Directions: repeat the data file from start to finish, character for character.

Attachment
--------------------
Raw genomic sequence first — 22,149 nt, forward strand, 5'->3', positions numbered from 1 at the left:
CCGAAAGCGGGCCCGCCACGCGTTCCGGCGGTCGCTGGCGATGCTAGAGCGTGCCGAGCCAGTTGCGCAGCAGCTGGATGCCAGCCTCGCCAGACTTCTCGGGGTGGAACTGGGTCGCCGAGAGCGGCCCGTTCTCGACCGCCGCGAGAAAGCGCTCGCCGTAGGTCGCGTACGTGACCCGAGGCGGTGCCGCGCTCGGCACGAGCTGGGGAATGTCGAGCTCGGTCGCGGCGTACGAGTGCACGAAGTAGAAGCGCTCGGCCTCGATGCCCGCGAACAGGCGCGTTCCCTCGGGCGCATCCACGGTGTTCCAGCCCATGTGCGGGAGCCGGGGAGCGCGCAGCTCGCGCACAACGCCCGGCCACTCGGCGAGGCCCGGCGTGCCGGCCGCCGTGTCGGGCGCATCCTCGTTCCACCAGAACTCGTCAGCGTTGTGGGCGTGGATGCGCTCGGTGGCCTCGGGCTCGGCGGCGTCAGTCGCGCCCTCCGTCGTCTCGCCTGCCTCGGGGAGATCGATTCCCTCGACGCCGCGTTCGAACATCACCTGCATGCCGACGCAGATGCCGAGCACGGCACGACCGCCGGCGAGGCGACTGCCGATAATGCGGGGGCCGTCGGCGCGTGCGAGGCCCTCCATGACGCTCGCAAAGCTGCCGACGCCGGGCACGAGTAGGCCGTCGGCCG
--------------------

Raw genomic sequence first — 22,149 nt, forward strand, 5'->3', positions numbered from 1 at the left:
CCGAAAGCGGGCCCGCCACGCGTTCCGGCGGTCGCTGGCGATGCTAGAGCGTGCCGAGCCAGTTGCGCAGCAGCTGGATGCCAGCCTCGCCAGACTTCTCGGGGTGGAACTGGGTCGCCGAGAGCGGCCCGTTCTCGACCGCCGCGAGAAAGCGCTCGCCGTAGGTCGCGTACGTGACCCGAGGCGGTGCCGCGCTCGGCACGAGCTGGGGAATGTCGAGCTCGGTCGCGGCGTACGAGTGCACGAAGTAGAAGCGCTCGGCCTCGATGCCCGCGAACAGGCGCGTTCCCTCGGGCGCATCCACGGTGTTCCAGCCCATGTGCGGGAGCCGGGGAGCGCGCAGCTCGCGCACAACGCCCGGCCACTCGGCGAGGCCCGGCGTGCCGGCCGCCGTGTCGGGCGCATCCTCGTTCCACCAGAACTCGTCAGCGTTGTGGGCGTGGATGCGCTCGGTGGCCTCGGGCTCGGCGGCGTCAGTCGCGCCCTCCGTCGTCTCGCCTGCCTCGGGGAGATCGATTCCCTCGACGCCGCGTTCGAACATCACCTGCATGCCGACGCAGATGCCGAGCACGGCACGACCGCCGGCGAGGCGACTGCCGATAATGCGGGGGCCGTCGGCGCGTGCGAGGCCCTCCATGACGCTCGCAAAGCTGCCGACGCCGGGCACGAGTAGGCCGTCGGCCG